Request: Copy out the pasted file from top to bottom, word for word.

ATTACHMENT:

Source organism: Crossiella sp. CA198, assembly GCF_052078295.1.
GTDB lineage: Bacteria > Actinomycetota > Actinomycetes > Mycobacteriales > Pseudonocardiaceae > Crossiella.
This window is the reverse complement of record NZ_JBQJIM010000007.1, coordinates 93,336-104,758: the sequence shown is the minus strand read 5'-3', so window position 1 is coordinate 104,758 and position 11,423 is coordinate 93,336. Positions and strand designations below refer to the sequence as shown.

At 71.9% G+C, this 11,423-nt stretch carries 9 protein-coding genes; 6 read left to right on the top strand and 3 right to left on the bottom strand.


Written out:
Source organism: Crossiella sp. CA198, assembly GCF_052078295.1.
GTDB lineage: Bacteria > Actinomycetota > Actinomycetes > Mycobacteriales > Pseudonocardiaceae > Crossiella.
This window is the reverse complement of record NZ_JBQJIM010000007.1, coordinates 93,336-104,758: the sequence shown is the minus strand read 5'-3', so window position 1 is coordinate 104,758 and position 11,423 is coordinate 93,336. Positions and strand designations below refer to the sequence as shown.

At 71.9% G+C, this 11,423-nt stretch carries 9 protein-coding genes; 6 read left to right on the top strand and 3 right to left on the bottom strand.